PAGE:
Just think of Principal Ideas as a virtual show-and-tell for principals. Each week in the coming school year we'll present five new principal-tested ideas. Send in your idea today! See the sidebar to learn how to be part of Principal Ideas.
Toy Rummage Sale
This is a pretty easy fundraiser to organize: Have parents donate, and students bring in from home, gently used toys -- games, CDs, stuffed animals, puzzles, books Sell all the items for a flat rate, say 25 cents. Use the money to replenish the school's field trip fund or playground supply fund, or use it for another worthy purpose.
Thanks to Karn Barth, principal at Garretson Elementary School in Garretson, South Dakota
Read to the Principal
Students in our school make an appointment to read a book to me. When they come to me to read, I give them a special bookmark and a new book for personal use. In addition, I log the child's name on a poster on my door, share the good news during our daily announcements, and send a postcard to the parents to let them know about the special event. Reading to the principal is a great way for principals to connect with students and to get to know how well they are reading. As instructional leader, doing this activity helps me set the bar high for all students. My students truly love spending time with me to show off their reading skills. Sending the post card home lets parents know that I am very involved in the instruction in my school.
Thanks to Wauchilue Jackson-Snyder, principal at Northwestern Elementary School in Mardela Springs, Maryland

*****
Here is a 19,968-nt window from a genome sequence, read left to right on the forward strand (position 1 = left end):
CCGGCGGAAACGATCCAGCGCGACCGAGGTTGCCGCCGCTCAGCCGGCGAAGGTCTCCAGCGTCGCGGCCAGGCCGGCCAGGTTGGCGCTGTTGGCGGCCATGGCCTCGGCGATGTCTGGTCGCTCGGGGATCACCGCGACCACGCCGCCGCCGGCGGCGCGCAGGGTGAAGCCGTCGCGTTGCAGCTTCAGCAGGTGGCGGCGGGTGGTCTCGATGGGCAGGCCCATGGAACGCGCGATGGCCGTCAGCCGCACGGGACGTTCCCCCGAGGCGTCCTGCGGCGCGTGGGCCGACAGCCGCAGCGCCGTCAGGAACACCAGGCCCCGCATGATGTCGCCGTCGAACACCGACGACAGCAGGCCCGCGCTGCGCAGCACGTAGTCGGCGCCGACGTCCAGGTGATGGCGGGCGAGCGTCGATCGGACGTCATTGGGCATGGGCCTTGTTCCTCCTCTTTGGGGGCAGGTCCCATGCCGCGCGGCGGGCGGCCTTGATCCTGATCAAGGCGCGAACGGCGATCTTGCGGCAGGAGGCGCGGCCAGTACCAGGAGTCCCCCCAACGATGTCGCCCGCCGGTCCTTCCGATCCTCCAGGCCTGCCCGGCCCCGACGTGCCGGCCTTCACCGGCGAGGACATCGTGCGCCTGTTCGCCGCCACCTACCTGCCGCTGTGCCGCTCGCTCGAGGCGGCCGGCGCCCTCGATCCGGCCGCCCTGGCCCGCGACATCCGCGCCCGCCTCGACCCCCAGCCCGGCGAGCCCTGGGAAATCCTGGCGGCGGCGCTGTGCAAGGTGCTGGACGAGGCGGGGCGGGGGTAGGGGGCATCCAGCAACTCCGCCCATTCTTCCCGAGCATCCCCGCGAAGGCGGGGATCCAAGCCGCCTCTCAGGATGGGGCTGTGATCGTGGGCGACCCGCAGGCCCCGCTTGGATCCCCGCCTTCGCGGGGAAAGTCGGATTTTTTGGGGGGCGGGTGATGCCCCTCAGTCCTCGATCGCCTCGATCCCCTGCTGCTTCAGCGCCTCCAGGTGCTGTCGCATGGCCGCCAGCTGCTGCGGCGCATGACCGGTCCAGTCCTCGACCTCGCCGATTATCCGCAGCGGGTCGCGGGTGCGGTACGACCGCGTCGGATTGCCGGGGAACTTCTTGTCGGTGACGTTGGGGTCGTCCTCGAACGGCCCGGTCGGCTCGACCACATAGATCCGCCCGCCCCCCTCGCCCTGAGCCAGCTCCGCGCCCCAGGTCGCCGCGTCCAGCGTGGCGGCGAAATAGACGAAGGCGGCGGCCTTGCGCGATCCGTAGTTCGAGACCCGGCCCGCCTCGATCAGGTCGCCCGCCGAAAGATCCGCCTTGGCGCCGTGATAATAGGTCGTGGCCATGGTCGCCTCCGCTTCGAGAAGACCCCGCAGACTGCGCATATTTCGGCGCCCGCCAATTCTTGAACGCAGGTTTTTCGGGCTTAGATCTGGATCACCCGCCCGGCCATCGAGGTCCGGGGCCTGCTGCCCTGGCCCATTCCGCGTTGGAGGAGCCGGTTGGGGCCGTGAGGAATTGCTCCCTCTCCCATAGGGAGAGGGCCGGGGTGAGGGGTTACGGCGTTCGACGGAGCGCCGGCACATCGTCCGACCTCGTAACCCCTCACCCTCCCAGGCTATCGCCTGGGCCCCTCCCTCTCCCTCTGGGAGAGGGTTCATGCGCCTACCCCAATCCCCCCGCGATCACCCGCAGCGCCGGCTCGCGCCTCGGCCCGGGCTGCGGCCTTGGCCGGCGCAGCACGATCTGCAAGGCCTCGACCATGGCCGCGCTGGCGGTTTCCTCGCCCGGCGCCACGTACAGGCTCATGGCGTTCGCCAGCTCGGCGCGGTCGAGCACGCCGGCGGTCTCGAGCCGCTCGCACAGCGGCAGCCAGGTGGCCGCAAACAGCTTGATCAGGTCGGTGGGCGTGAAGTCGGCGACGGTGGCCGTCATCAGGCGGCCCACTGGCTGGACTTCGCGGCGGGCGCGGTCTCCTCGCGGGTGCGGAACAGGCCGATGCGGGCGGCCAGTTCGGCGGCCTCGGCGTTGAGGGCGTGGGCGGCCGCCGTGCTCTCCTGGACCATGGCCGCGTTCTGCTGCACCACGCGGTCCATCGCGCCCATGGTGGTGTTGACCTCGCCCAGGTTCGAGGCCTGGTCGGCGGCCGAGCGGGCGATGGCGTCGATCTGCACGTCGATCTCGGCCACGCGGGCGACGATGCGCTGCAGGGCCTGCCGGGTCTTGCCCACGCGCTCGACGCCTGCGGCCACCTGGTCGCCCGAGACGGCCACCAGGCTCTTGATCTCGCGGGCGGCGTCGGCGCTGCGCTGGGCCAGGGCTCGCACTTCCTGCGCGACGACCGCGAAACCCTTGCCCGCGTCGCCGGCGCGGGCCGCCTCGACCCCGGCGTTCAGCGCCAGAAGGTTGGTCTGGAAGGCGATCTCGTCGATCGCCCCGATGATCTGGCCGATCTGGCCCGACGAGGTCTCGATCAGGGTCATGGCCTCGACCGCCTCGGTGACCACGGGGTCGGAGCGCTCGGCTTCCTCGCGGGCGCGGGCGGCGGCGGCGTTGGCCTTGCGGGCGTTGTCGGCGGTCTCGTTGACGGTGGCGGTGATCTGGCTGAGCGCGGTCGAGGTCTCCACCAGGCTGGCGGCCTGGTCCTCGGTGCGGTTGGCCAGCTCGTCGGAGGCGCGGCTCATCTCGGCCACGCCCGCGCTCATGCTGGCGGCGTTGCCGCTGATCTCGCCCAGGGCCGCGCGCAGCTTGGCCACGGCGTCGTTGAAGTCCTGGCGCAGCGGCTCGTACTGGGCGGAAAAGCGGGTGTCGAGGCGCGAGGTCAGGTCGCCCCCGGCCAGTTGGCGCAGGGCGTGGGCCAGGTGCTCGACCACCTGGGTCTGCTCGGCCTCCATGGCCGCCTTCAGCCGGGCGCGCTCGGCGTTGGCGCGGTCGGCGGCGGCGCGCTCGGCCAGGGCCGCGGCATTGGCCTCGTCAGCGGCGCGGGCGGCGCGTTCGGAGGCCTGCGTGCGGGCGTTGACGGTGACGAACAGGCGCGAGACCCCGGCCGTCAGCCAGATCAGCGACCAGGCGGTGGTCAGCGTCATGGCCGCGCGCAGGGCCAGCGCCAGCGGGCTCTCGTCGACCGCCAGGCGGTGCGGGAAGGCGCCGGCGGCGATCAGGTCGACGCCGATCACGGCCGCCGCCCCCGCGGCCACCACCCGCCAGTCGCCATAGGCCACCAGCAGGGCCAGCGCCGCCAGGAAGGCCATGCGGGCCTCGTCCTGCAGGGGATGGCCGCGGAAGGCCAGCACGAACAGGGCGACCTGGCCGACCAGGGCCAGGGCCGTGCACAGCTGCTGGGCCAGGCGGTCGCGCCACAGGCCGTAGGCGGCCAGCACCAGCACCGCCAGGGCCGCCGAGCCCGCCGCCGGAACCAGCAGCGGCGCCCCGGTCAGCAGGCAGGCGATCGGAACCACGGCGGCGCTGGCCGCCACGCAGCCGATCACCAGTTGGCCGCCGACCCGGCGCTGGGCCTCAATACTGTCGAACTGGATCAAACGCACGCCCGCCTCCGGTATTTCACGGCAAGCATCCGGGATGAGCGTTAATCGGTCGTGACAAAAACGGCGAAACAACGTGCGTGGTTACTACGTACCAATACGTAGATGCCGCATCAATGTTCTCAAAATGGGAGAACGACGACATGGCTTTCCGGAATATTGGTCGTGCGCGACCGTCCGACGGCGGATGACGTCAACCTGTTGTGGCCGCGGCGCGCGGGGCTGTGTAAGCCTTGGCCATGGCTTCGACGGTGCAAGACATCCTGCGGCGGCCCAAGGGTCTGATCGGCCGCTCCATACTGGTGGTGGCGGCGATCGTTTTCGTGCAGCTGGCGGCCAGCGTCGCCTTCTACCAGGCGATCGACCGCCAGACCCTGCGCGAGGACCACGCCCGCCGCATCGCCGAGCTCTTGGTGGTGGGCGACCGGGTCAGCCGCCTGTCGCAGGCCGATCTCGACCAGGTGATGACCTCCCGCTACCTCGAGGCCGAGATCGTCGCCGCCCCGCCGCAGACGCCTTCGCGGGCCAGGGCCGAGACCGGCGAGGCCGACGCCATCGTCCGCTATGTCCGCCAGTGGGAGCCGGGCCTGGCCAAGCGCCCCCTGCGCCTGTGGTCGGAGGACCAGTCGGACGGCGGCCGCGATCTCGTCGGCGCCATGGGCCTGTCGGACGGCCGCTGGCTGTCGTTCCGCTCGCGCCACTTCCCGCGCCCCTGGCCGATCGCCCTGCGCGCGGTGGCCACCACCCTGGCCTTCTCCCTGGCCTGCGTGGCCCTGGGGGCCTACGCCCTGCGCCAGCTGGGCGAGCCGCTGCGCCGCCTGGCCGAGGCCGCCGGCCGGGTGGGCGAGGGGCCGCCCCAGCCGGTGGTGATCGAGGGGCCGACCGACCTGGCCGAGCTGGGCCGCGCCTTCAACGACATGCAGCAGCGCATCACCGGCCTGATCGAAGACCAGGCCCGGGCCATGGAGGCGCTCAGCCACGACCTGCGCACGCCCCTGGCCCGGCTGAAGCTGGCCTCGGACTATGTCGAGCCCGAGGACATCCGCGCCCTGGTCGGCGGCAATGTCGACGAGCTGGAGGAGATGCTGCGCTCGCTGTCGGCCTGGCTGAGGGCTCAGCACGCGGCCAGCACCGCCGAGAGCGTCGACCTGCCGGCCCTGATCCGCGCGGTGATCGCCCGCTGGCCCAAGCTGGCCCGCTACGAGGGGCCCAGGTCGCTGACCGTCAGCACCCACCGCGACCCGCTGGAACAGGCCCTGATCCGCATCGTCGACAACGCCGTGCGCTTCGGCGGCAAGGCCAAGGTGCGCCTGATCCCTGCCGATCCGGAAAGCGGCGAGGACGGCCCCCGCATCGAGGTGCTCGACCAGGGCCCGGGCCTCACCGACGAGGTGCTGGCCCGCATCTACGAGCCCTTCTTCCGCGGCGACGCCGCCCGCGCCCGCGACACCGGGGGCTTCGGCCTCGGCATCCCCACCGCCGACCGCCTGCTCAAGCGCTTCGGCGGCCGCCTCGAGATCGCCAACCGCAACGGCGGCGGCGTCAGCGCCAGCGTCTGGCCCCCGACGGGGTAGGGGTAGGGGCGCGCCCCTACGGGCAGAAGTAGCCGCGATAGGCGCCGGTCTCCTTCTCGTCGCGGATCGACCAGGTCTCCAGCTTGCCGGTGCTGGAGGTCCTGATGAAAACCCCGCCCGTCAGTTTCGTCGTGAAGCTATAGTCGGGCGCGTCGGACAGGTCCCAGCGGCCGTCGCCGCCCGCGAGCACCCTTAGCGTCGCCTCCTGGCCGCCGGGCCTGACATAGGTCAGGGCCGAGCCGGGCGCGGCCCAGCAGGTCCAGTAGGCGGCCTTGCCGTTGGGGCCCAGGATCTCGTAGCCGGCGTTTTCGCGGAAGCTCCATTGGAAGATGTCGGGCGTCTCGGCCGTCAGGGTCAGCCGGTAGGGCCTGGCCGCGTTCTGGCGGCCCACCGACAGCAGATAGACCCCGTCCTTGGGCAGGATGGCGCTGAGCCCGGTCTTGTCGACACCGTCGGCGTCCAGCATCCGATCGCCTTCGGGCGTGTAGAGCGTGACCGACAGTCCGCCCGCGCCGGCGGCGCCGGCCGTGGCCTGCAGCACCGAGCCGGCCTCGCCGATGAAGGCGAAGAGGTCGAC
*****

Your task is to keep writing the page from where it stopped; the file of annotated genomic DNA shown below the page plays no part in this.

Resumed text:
Easing the Transition
To get eighth graders reflecting on what they can bring to high school and what they want to accomplish, some high schools in our county ask eighth graders to "apply" for the position of high school freshman. Students complete an application listing their social and academic skills, and then high-school students interview them. The upperclassmen critique the rising frosh on their readiness for high school. This stresses that school is their first job. In addition, most of the high schools in the district -- there are 12 -- offer peer mentoring and a freshmen academy, a support program.
Source: A Smooth Transition Can Mean a Smooth Year
Each month, students who have been good citizens and met all classroom criteria for achievement during the month earn a colored strip of paper; each student writes his or her name and room number on the strip. Students in the class merge their colored strips to create a "class chain." Then students gather in our school's quadrangle for our monthly "Peacemaker" assembly. (At that assembly, two or three classes take a role in presenting the "Character Trait of the Month.") At the start of the assembly, classes are called forward one at a time. Students cheer for their class as a representative brings forward the chain they have created. That class chain is joined together with that month's chains from other classes. Will the chain extend across the entire length of the quadrangle? The chain for the month is then connected to the chains from previous months as they "wrap" along the wall of our cafegymatorium. Students love to watch the chain as it grows each month. They're always trying to get the chain to go the length of one more wall Will it make it?
Thanks to Pam Hill, principal at Flory Academy of Sciences and Technology in Moorpark, California
We planned and held a school-wide walkathon. Four hundred walkers got involved! Parents, friends, and neighbors pledged a dollar-amount per lap. We rewarded kids at laps 1, 4, 8, and 12. The walkathon raised $8,000! Side benefits of this fundraiser include the obvious health benefits from exercise. Plus we got fabulous father participation for this event. Thanks to Craig Ayala-Marshall, principal at McMillan Elementary School in Boise, Idaho
Article by Gary Hopkins
Education World® Editor-in-Chief
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